Professional golfer raising funds through 2.6 Challenge
One of the UK’s leading golf trick shot performers is to raise vital funds for disabled children by completing the 2.6 Challenge, set up by Britain’s mass participation event organisers, including the London Marathon, to save the UK’s charities.
Kevin Carpenter, who lives in Copford, in Colchester, was due to run in this year’s Virgin Money London Marathon to raise funds for Caudwell Children, the national charity that provides practical and emotional support to disabled children and their families.
With the event now being postponed to Sunday 4th October, 2020, due to the coronavirus crisis, the UK charity sector estimates it will lose £4 billion in income as a result of the pandemic with thousands of fundraising events postponed across England, Scotland, Wales and Northern Ireland.
In response to the postponement organisers launched the 2.6 Challenge on Sunday 26th April, what should have been the date for the 40th edition of the London Marathon, to get the public to take part in a fundraising activity based around the numbers 2.6 or 26.
And with people of all ages getting involved in a range of activities, from reading 26 pages of a book, completing 26 press ups, and running or walking 2.6 miles as part of their daily exercise allowed under the present Government guidelines, 45-year-old Kevin decided to focus on the number 26 for his challenge.
“Charities are desperately in need of funds in order to survive and continue the great work that they do,” said Kevin. “With the London Marathon still very much in doubt I wanted to play a small part in raising funds for Caudwell Children, so from Monday 27th April I’ve been running for 26 minutes a day with the aim of doing this for 26 consecutive days.”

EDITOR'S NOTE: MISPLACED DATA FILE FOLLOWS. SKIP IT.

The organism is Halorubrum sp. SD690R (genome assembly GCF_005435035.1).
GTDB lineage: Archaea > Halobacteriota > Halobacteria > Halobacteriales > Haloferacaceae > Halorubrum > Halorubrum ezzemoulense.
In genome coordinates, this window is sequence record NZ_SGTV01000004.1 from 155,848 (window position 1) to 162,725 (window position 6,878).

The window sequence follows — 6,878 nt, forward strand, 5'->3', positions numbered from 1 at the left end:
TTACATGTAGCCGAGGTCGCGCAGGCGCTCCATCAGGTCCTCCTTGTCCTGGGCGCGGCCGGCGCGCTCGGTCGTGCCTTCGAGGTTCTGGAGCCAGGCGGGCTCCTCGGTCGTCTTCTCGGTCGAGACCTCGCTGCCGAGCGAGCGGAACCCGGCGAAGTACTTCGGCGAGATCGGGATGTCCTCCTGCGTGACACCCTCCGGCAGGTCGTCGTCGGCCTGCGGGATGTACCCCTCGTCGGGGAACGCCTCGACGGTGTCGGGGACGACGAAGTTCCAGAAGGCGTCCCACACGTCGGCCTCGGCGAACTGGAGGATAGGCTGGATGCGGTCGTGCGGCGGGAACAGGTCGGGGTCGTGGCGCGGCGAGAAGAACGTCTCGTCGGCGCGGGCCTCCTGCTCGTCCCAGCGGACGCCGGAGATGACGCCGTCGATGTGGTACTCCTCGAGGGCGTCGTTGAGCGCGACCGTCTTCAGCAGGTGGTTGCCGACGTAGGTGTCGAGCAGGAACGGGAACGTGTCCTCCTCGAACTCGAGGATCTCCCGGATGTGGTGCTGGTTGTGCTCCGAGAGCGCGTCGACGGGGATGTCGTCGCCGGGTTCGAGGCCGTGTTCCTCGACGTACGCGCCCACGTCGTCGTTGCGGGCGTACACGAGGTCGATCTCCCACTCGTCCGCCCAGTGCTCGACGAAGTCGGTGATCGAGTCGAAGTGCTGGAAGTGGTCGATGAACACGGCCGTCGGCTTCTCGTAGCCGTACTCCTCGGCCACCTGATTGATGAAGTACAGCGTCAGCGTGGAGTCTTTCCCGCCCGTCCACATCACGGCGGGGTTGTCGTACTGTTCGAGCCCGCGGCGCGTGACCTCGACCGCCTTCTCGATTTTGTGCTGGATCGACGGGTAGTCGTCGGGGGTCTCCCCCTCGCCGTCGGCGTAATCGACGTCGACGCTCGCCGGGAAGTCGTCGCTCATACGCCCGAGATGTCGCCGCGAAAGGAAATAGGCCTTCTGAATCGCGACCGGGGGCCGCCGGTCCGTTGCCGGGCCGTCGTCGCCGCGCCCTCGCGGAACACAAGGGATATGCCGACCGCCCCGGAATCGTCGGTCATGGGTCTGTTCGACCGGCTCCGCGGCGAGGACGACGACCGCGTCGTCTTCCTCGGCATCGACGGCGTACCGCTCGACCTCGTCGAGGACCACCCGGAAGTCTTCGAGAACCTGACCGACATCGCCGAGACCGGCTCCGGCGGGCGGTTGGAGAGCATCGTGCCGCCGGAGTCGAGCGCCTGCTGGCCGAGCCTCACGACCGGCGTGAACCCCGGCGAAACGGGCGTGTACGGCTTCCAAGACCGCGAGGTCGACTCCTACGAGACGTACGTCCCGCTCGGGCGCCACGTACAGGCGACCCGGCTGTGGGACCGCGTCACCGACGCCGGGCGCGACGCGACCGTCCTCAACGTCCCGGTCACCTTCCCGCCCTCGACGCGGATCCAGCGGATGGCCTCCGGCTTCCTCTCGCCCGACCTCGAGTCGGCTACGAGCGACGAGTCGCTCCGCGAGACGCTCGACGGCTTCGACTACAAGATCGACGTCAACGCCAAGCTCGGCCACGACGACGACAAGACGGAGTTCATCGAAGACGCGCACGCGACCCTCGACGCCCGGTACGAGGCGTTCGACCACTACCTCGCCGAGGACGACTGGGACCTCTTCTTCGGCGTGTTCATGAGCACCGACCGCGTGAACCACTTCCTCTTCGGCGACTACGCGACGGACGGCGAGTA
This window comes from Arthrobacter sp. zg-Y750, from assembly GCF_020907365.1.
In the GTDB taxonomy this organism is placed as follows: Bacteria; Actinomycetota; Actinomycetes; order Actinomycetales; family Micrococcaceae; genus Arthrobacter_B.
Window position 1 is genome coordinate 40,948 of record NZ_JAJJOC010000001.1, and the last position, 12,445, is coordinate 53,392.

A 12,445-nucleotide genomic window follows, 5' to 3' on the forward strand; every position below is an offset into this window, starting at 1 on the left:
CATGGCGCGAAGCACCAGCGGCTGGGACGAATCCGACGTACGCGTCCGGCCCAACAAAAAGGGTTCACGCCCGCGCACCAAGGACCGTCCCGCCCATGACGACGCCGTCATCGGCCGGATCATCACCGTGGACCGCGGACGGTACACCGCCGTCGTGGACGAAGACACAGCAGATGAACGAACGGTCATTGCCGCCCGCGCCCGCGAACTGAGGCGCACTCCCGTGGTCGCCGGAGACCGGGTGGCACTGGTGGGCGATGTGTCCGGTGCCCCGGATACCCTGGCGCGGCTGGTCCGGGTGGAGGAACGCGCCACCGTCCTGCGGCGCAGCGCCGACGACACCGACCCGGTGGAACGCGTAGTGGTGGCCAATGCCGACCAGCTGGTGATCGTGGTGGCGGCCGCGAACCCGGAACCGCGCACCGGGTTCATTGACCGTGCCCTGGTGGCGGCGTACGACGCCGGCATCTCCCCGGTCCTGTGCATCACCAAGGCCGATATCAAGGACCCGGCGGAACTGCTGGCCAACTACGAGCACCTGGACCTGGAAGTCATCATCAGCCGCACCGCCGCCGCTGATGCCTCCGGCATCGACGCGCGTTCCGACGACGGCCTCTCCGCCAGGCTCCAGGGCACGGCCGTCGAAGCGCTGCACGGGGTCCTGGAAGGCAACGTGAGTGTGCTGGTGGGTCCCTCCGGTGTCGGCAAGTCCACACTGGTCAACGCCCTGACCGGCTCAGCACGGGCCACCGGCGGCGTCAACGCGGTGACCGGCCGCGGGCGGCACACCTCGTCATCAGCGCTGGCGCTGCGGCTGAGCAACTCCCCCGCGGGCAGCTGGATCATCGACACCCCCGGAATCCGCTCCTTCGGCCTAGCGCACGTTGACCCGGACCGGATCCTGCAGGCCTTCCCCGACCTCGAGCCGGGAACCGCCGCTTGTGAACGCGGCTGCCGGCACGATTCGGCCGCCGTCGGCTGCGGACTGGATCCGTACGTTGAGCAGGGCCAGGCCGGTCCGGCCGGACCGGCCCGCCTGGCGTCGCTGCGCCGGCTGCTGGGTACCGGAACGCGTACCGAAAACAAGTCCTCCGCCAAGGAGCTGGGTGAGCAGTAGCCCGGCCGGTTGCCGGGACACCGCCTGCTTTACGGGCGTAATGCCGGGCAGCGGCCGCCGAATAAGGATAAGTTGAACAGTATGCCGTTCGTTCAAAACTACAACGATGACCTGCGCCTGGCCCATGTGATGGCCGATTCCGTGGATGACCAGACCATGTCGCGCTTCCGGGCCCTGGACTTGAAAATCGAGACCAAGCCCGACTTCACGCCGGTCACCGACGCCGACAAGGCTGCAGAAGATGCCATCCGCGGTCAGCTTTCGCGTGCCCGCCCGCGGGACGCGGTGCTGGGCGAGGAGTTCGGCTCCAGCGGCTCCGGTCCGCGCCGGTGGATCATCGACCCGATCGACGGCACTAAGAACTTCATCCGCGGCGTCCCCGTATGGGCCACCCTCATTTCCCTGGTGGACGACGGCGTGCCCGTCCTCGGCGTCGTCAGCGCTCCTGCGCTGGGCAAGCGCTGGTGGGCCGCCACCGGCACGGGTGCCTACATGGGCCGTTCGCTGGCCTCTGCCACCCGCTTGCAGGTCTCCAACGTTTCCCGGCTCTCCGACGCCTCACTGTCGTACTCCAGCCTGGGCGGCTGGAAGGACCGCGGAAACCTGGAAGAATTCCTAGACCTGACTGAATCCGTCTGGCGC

Kevin has been injured for the last three weeks and without the goal of the London Marathon, had been struggling to find the motivation to start training again. “When I heard about the 2.6 Challenge, I thought it would be a great opportunity for me to get my Caudwelll Children running vest on again and help the campaign,” explained Kevin.
However, the father of three says his first run did not go to plan. As he continued: “I didn’t really have a clear route and I was almost running it blind.
“I ran in the Essex countryside from Copford towards Tiptree, and then headed back to Colchester, on a very quiet route of largely single lanes and winding roads.
“I got my maths all wrong before I started the run and I thought it was approximately half marathon distance, but when I was eight miles into the run I realised I was only half way around and I was looking at 16 miles!”
Kevin, a golf professional at Hintlesham Golf Club, in Ipswich, says that he has been keeping himself busy by practising new trick shots during the lockdown. He said: “It’s given me the time to invent some great new trick shots which, when perfected, I’ve been posting on my social media channels.
“But now, given my new 2.6 Challenge, I’ll also be spending more time running for Caudwell Children, helping to raise the funds they need to continue providing access to the services, equipment, therapies and treatments that disabled children need to lead happy, active and independent lives.”
Kerrie Davies, Associate Director of Events at Caudwell Children, is delighted that Kevin is fundraising for the charity. As she explained: “For Kevin to raise money for Caudwell Children in this way is amazing.
“He is one of the most accomplished golf trick performers in the UK, and is in demand around the world.
“Having Kevin supporting Caudwell Children is fantastic and we can’t thank him enough.”
You can support Kevin through his Virgin Money Giving page here.
You can support Caudwell Children through The 2.6 Challenge website here.
You can check out some of Kevin’s golf trick shots here.